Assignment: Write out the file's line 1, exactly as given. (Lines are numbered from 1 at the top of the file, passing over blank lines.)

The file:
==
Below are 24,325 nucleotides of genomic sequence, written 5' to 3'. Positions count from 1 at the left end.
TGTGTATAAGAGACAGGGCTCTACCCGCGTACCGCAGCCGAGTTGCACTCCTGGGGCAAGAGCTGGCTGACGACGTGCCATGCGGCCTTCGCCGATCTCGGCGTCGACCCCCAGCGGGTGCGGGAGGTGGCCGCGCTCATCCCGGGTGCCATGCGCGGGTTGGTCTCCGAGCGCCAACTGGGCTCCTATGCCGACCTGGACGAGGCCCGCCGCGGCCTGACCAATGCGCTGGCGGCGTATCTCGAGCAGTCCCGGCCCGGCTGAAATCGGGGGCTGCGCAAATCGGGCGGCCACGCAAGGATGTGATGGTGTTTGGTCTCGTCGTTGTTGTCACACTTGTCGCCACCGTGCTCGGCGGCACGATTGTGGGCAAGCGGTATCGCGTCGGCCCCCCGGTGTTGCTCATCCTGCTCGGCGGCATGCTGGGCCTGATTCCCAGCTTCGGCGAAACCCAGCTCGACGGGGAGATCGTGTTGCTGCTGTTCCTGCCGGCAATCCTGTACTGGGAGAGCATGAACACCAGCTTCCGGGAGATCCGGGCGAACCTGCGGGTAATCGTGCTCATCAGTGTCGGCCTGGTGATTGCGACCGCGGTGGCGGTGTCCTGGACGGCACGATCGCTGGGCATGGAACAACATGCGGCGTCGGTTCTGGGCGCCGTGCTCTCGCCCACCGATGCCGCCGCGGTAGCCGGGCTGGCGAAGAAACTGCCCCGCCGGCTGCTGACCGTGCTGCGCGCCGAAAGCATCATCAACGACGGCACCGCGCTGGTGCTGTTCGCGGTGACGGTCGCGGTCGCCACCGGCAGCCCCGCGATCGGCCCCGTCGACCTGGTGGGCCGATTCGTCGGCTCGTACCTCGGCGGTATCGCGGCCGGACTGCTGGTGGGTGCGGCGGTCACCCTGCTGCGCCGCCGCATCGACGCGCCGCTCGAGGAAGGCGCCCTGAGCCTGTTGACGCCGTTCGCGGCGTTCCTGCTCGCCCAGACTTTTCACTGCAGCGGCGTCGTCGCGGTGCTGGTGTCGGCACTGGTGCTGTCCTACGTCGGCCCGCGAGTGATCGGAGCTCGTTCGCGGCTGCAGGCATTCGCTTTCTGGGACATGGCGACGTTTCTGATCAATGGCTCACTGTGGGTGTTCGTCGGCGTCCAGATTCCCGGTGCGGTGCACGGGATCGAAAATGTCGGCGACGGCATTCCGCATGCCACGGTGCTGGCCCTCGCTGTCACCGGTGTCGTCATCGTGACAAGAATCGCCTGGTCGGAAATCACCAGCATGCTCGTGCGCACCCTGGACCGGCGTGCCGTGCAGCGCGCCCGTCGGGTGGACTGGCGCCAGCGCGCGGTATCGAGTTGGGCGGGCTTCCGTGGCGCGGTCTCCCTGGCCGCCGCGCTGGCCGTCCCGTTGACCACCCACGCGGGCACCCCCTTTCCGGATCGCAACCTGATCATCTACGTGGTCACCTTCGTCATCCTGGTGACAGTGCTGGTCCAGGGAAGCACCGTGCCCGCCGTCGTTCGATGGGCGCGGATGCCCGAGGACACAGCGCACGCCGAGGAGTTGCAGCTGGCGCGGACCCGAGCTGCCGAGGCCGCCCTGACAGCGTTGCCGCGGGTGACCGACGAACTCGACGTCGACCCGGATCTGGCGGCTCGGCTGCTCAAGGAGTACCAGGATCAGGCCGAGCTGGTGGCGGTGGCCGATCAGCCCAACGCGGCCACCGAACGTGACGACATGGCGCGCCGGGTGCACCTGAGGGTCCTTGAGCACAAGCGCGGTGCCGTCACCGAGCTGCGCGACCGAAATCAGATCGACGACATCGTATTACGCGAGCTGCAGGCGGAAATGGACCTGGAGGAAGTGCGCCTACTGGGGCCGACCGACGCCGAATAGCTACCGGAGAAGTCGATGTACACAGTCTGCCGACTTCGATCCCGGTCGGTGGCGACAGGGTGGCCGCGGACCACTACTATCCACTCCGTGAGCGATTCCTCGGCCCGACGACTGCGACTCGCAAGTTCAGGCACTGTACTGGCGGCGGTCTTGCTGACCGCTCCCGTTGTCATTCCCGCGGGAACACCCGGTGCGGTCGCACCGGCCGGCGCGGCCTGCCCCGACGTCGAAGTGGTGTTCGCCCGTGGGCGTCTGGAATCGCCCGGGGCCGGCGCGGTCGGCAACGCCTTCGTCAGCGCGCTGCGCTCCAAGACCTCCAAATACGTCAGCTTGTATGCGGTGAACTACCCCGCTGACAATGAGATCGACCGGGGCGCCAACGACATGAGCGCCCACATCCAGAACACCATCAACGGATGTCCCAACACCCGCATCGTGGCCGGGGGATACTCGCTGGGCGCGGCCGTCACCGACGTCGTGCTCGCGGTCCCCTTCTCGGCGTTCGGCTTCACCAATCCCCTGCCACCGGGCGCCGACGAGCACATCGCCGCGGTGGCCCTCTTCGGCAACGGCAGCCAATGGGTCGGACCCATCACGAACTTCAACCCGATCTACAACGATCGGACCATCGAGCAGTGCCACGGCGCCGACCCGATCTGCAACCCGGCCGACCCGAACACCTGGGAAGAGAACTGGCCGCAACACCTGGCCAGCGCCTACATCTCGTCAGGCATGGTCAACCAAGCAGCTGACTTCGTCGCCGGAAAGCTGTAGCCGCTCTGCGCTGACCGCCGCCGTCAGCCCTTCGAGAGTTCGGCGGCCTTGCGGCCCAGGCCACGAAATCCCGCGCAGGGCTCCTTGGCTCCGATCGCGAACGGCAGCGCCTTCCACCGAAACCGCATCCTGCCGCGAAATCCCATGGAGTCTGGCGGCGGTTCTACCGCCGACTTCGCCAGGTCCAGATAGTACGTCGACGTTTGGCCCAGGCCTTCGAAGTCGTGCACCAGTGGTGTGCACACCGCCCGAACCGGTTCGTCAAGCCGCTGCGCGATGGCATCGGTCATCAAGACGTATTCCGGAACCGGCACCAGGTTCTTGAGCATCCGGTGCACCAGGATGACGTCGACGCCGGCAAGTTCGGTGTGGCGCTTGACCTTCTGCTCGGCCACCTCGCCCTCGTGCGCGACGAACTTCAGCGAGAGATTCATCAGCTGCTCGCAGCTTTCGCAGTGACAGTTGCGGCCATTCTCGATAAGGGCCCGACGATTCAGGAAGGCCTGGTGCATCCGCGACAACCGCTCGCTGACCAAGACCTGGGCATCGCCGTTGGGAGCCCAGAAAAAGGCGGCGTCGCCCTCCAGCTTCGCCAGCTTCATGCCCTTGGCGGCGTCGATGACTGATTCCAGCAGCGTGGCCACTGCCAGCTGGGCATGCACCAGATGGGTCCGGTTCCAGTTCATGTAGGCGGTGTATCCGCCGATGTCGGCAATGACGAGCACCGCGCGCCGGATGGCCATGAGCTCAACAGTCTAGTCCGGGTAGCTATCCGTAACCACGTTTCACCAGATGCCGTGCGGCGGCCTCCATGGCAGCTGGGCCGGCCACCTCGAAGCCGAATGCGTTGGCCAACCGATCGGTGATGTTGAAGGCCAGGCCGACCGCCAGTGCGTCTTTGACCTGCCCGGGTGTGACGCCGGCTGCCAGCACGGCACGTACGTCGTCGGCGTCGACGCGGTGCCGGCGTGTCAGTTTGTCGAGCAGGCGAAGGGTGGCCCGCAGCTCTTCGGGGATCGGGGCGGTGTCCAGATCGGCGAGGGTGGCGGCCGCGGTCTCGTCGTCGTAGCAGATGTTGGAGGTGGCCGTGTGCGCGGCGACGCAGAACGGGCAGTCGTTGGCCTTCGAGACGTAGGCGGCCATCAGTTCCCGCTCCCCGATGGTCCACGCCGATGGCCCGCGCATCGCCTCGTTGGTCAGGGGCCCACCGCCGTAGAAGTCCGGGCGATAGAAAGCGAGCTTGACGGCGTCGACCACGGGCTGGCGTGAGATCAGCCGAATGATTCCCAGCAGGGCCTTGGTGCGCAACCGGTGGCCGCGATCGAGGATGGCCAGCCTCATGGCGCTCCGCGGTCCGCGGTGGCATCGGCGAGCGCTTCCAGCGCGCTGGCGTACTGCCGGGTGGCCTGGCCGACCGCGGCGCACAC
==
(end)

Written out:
Below are 24,325 nucleotides of genomic sequence, written 5' to 3'. Positions count from 1 at the left end.